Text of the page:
3 September 2020

Magecart groups use Telegram to steal credit card data


Magecart groups use Telegram to steal credit card data

Security researchers noticed a new twist in tactics used by cybercriminals affiliated with Magecart operations - cyber attacks aimed at stealing credit-card data from online shoppers. Hackers are now using encrypted messaging service Telegram as a means for sending stolen credit-card information back to their command-and-control (C2) servers.

The new method was highlighted by security researcher going by the name Affable Kraut, who discovered a credit card skimmer that used Telegram to exfiltrate data. According to the researcher, the malicious JavaScript collects data from any type of input field (billing, payment, credit-card number, expiration, and CVV) and sends the information encrypted using a public key to a private Telegram channel.

As the researcher noted, while this method is effective in terms of data exfiltration, it is not a very reliable technique, seeing as anyone with the token for the Telegram bot can hijack the process.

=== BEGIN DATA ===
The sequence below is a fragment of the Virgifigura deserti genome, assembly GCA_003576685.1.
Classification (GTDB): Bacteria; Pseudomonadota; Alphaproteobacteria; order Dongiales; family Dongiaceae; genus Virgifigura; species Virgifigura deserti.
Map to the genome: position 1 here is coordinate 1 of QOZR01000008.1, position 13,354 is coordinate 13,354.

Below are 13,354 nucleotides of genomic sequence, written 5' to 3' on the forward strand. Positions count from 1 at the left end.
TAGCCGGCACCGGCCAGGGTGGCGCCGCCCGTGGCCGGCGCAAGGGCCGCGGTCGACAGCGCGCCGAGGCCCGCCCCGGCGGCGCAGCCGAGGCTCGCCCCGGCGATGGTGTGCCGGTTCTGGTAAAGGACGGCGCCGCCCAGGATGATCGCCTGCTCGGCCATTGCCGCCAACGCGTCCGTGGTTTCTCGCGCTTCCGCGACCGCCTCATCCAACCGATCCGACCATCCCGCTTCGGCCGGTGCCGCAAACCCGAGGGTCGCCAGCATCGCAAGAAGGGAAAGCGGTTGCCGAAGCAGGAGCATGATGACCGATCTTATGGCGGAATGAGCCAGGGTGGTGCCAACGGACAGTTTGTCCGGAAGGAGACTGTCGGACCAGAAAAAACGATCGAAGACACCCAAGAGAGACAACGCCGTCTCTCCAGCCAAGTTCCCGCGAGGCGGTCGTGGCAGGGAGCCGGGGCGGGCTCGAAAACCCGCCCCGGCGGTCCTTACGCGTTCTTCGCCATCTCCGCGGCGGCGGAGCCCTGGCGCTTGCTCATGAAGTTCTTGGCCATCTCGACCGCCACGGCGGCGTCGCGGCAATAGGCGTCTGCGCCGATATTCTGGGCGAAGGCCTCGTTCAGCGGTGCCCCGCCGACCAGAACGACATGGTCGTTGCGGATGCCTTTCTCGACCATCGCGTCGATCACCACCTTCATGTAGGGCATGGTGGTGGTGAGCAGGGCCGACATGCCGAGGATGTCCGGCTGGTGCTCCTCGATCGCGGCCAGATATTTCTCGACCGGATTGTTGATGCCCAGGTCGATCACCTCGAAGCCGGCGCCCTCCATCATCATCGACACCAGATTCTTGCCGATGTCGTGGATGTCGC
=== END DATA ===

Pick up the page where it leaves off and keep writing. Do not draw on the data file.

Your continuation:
“Telegram isn't setup to do this type of thing properly, you have to grant publicly accessible code too much power. And, like many other digital skimming/#magecart techniques, this can be preemptively defeated via a Content Security Policy,” the researcher said an a tweet.

According to Jérôme Segura of Malwarebytes, who has also analyzed the skimmer code, the skimmer’s author encoded the bot ID and channel, as well as the Telegram API request with simple Base64 encoding to hide them.

“The exfiltration is triggered only if the browser’s current URL contains a keyword indicative of a shopping site and when the user validates the purchase. At this point, the browser will send the payment details to both the legitimate payment processor and the cybercriminals,” Segura explained.

This data exfiltration mechanism, the researcher noted, is efficient and doesn’t require cybercriminals to keep up infrastructure that could be taken down or blocked by defenders.

“They can even receive a notification in real time for each new victim, helping them quickly monetize the stolen cards in underground markets,” he added.


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